Transhumanism As A Solution To Climate Change March 19, 2012Posted by Metabiological in Transhumanism.
Tags: climate change, transhumanism
Well I must admit this is new one on me. An interview of philosopher S. Matthew Liao published recently in the Atlantic focuses on a new and controversial paper he and his colleagues have put forward. The paper in question asks whether or not anthropogenic climate change can be solved or at the very least mitigated through enhancement of humans with traits which lower our carbon footprint. In short rather then changing our society or economy why don’t we just change ourselves.
Now I’ve heard all sorts of crazy ideas to fix the climate. I’ve heard seemingly practical ideas unfortunately turn out to not actually work due to unforeseen realities (iron fertilization, corn ethanol), I’ve heard great-on-paper ideas that would never fly in the real world (get people to voluntarily slash their energy consumption), I’ve hear batshit crazy ideas that sound like the plot of a bad Sci-Fi channel movie (giant space mirrors to reflect the sun’s rays). But this is the first time I’ve heard someone seriously consider the idea having humans adapt themselves not simply in order to survive climate change but actually to reverse it. If nothing else, it’s a new avenue of thought.
The enhancements chosen as examples range from the fairly mainstream (by transhumanist standards) to the rather out there. Suggestions like giving people who want to give up meat but lack the necessary willpower drugs which induce nausea whenever they chow down on a steak are fairly practical even with today’s technology. As others have noted considering the sheer amount of carbon released by animal husbandry and the meat industry helping a substantial number of people turn vegetarian would put a serious dent in our carbon output. Other ideas are also based on solid foundations but are probably less likely to take hold. Making humans smaller to reduce the amount of resources they require would probably work but are unlikely to catch on given the immense importance our society places on height as a marker of social standing.
Of course my favorite example has to be the suggestion of engineering humans with cat eyes, and thus great night vision, in order to reduce the amount of energy needed for lighting. Stuff like this is the best part of transhumanism; outlandish, seemingly insane ideas that upon reflection reveal themselves to be nothing more then the kind of outside the box thinking that pushes science and the bounds of human knowledge onwards. Also, who among you wouldn’t want to a pair of cat’s eyes (I know I would). It’s such a cool idea that it makes me wonder why the authors didn’t mention what seems to me to be the most obvious and wonderfully cool human enhancement for drawing down carbon levels: photosynthetic humans. Imagine the combined effects of 7 billion human beings drawing CO2 out of the atmosphere, in addition to the reductions brought about through decreased agriculture and meat production as people eat less and less. It would also put a whole new twist on “It’s not easy being green.”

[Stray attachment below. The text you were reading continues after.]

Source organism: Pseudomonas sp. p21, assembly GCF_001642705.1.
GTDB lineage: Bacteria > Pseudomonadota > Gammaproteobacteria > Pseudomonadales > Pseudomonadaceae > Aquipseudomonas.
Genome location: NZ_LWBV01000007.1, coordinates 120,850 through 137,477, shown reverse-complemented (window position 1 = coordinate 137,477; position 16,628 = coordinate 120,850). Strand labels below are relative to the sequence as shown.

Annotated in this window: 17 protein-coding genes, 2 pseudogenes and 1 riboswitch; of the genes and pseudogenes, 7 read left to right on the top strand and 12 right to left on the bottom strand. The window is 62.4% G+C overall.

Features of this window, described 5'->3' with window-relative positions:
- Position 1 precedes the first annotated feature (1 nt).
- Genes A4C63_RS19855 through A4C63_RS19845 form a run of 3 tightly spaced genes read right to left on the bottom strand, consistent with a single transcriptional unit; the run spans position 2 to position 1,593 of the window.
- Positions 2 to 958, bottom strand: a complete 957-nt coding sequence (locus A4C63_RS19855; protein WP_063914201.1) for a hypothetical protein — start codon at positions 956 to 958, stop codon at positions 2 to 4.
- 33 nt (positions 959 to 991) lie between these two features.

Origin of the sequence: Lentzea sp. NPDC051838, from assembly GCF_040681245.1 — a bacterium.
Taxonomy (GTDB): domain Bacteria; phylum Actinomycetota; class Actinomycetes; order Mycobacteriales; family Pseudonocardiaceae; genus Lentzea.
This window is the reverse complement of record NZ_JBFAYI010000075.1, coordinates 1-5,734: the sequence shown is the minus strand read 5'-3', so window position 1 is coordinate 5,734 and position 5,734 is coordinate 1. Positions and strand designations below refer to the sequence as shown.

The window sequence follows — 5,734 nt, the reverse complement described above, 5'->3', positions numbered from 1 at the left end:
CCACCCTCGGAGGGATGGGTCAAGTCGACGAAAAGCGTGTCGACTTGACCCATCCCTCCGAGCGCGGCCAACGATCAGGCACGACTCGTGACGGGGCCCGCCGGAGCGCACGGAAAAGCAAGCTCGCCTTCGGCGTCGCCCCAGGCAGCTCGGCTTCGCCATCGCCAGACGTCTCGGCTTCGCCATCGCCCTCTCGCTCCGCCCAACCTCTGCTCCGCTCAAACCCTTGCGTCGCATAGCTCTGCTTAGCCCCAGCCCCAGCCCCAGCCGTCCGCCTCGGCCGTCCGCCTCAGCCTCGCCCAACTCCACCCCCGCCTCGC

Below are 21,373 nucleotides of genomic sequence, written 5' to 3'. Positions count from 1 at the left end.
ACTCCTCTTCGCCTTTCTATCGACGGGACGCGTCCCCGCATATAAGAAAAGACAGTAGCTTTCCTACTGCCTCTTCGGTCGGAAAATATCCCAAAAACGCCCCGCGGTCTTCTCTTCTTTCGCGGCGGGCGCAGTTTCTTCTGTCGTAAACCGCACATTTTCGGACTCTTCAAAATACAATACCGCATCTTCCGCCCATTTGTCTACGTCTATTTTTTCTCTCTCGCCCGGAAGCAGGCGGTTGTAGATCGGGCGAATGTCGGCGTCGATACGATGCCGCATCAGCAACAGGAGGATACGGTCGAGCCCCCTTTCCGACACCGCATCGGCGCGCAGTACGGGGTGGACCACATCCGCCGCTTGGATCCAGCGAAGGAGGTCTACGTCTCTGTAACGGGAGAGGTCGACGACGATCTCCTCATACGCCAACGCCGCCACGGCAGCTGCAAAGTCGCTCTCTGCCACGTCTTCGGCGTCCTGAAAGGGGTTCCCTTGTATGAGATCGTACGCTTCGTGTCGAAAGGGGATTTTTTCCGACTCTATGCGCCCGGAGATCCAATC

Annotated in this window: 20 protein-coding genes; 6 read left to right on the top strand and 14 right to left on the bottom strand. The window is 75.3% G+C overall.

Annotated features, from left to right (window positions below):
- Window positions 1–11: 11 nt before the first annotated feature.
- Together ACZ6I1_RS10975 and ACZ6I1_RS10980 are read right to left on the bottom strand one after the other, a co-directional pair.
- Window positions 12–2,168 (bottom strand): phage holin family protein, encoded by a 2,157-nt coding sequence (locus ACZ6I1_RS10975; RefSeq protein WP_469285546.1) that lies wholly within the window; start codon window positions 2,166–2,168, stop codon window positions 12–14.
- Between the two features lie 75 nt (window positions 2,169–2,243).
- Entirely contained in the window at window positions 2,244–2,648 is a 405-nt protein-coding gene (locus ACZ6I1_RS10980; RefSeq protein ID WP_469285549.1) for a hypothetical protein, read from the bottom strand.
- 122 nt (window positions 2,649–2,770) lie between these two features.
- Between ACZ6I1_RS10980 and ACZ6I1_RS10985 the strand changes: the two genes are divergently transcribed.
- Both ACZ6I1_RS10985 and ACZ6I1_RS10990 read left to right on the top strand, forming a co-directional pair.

Now before anyone points out the obvious I am well aware that many of these ideas are not practical. That’s besides the point. As the authors point out the purpose of this paper specifically and philosophical inquiry in general is not to be practical. It’s about taking an idea and stretching it to it’s breaking point, tearing it apart bit by bit, putting it back together again and seeing if it still works correctly, and in that respect they did a magnificent job.
Needless to say the article has attracted the usual frenzy of ill-informed commentators that make the internet such a wonderful place to hang out. I’m not going to spend any time on them since quite frankly you can go read the comments yourself if you’re really interested but the level of ignorance displayed is shocking even by the standards of the internet. It got so bad the the authors actually took part in a rebuttal interview explaining their positions and pointing out misconceptions about what they believed.